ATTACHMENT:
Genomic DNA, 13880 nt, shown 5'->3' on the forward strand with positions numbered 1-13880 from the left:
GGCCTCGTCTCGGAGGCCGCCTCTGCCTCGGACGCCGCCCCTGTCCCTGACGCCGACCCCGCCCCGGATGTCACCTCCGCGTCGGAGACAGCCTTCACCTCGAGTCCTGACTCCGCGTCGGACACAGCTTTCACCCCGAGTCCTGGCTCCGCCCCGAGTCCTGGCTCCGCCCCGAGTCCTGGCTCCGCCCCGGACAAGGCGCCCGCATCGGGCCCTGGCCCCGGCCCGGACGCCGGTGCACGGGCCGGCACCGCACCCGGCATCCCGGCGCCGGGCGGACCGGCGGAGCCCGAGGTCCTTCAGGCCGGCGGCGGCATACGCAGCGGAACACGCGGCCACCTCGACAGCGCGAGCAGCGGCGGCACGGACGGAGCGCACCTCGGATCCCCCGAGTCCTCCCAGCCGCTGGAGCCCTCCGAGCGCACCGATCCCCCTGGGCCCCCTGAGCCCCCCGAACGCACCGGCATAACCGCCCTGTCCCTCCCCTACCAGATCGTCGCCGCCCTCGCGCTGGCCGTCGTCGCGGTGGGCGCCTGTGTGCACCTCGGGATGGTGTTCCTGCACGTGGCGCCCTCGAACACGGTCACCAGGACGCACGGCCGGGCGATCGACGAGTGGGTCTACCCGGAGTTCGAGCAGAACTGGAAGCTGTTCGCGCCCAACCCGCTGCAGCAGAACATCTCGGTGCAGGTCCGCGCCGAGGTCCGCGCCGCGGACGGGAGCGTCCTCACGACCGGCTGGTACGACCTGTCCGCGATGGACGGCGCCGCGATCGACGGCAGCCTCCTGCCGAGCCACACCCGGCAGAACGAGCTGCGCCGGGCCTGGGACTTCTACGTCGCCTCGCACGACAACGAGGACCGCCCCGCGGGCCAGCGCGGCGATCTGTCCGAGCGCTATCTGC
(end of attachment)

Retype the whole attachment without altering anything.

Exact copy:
Genomic DNA, 13880 nt, shown 5'->3' on the forward strand with positions numbered 1-13880 from the left:
GGCCTCGTCTCGGAGGCCGCCTCTGCCTCGGACGCCGCCCCTGTCCCTGACGCCGACCCCGCCCCGGATGTCACCTCCGCGTCGGAGACAGCCTTCACCTCGAGTCCTGACTCCGCGTCGGACACAGCTTTCACCCCGAGTCCTGGCTCCGCCCCGAGTCCTGGCTCCGCCCCGAGTCCTGGCTCCGCCCCGGACAAGGCGCCCGCATCGGGCCCTGGCCCCGGCCCGGACGCCGGTGCACGGGCCGGCACCGCACCCGGCATCCCGGCGCCGGGCGGACCGGCGGAGCCCGAGGTCCTTCAGGCCGGCGGCGGCATACGCAGCGGAACACGCGGCCACCTCGACAGCGCGAGCAGCGGCGGCACGGACGGAGCGCACCTCGGATCCCCCGAGTCCTCCCAGCCGCTGGAGCCCTCCGAGCGCACCGATCCCCCTGGGCCCCCTGAGCCCCCCGAACGCACCGGCATAACCGCCCTGTCCCTCCCCTACCAGATCGTCGCCGCCCTCGCGCTGGCCGTCGTCGCGGTGGGCGCCTGTGTGCACCTCGGGATGGTGTTCCTGCACGTGGCGCCCTCGAACACGGTCACCAGGACGCACGGCCGGGCGATCGACGAGTGGGTCTACCCGGAGTTCGAGCAGAACTGGAAGCTGTTCGCGCCCAACCCGCTGCAGCAGAACATCTCGGTGCAGGTCCGCGCCGAGGTCCGCGCCGCGGACGGGAGCGTCCTCACGACCGGCTGGTACGACCTGTCCGCGATGGACGGCGCCGCGATCGACGGCAGCCTCCTGCCGAGCCACACCCGGCAGAACGAGCTGCGCCGGGCCTGGGACTTCTACGTCGCCTCGCACGACAACGAGGACCGCCCCGCGGGCCAGCGCGGCGATCTGTCCGAGCGCTATCTGC